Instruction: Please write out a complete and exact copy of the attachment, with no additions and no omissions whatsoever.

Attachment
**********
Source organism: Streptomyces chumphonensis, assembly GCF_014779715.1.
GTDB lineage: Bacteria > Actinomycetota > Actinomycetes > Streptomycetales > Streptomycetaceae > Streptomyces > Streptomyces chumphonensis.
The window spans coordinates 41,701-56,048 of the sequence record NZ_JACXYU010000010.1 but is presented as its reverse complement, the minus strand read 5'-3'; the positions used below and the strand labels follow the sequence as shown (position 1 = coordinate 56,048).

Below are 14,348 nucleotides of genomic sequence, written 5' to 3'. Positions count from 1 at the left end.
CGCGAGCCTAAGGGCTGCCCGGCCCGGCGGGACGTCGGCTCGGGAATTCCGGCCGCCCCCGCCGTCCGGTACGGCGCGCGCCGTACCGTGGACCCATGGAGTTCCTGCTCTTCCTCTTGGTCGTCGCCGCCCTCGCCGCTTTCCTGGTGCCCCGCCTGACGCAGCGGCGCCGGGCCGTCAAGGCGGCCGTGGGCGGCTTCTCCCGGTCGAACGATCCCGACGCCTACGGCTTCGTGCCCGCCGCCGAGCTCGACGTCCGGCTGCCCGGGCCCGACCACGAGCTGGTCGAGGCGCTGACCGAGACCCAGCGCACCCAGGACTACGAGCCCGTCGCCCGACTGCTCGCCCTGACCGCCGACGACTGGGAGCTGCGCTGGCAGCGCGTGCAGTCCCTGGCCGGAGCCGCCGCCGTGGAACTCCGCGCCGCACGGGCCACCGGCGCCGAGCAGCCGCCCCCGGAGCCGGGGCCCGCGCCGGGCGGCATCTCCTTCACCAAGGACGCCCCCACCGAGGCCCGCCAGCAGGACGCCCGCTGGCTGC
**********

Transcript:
Source organism: Streptomyces chumphonensis, assembly GCF_014779715.1.
GTDB lineage: Bacteria > Actinomycetota > Actinomycetes > Streptomycetales > Streptomycetaceae > Streptomyces > Streptomyces chumphonensis.
The window spans coordinates 41,701-56,048 of the sequence record NZ_JACXYU010000010.1 but is presented as its reverse complement, the minus strand read 5'-3'; the positions used below and the strand labels follow the sequence as shown (position 1 = coordinate 56,048).

Below are 14,348 nucleotides of genomic sequence, written 5' to 3'. Positions count from 1 at the left end.
CGCGAGCCTAAGGGCTGCCCGGCCCGGCGGGACGTCGGCTCGGGAATTCCGGCCGCCCCCGCCGTCCGGTACGGCGCGCGCCGTACCGTGGACCCATGGAGTTCCTGCTCTTCCTCTTGGTCGTCGCCGCCCTCGCCGCTTTCCTGGTGCCCCGCCTGACGCAGCGGCGCCGGGCCGTCAAGGCGGCCGTGGGCGGCTTCTCCCGGTCGAACGATCCCGACGCCTACGGCTTCGTGCCCGCCGCCGAGCTCGACGTCCGGCTGCCCGGGCCCGACCACGAGCTGGTCGAGGCGCTGACCGAGACCCAGCGCACCCAGGACTACGAGCCCGTCGCCCGACTGCTCGCCCTGACCGCCGACGACTGGGAGCTGCGCTGGCAGCGCGTGCAGTCCCTGGCCGGAGCCGCCGCCGTGGAACTCCGCGCCGCACGGGCCACCGGCGCCGAGCAGCCGCCCCCGGAGCCGGGGCCCGCGCCGGGCGGCATCTCCTTCACCAAGGACGCCCCCACCGAGGCCCGCCAGCAGGACGCCCGCTGGCTGC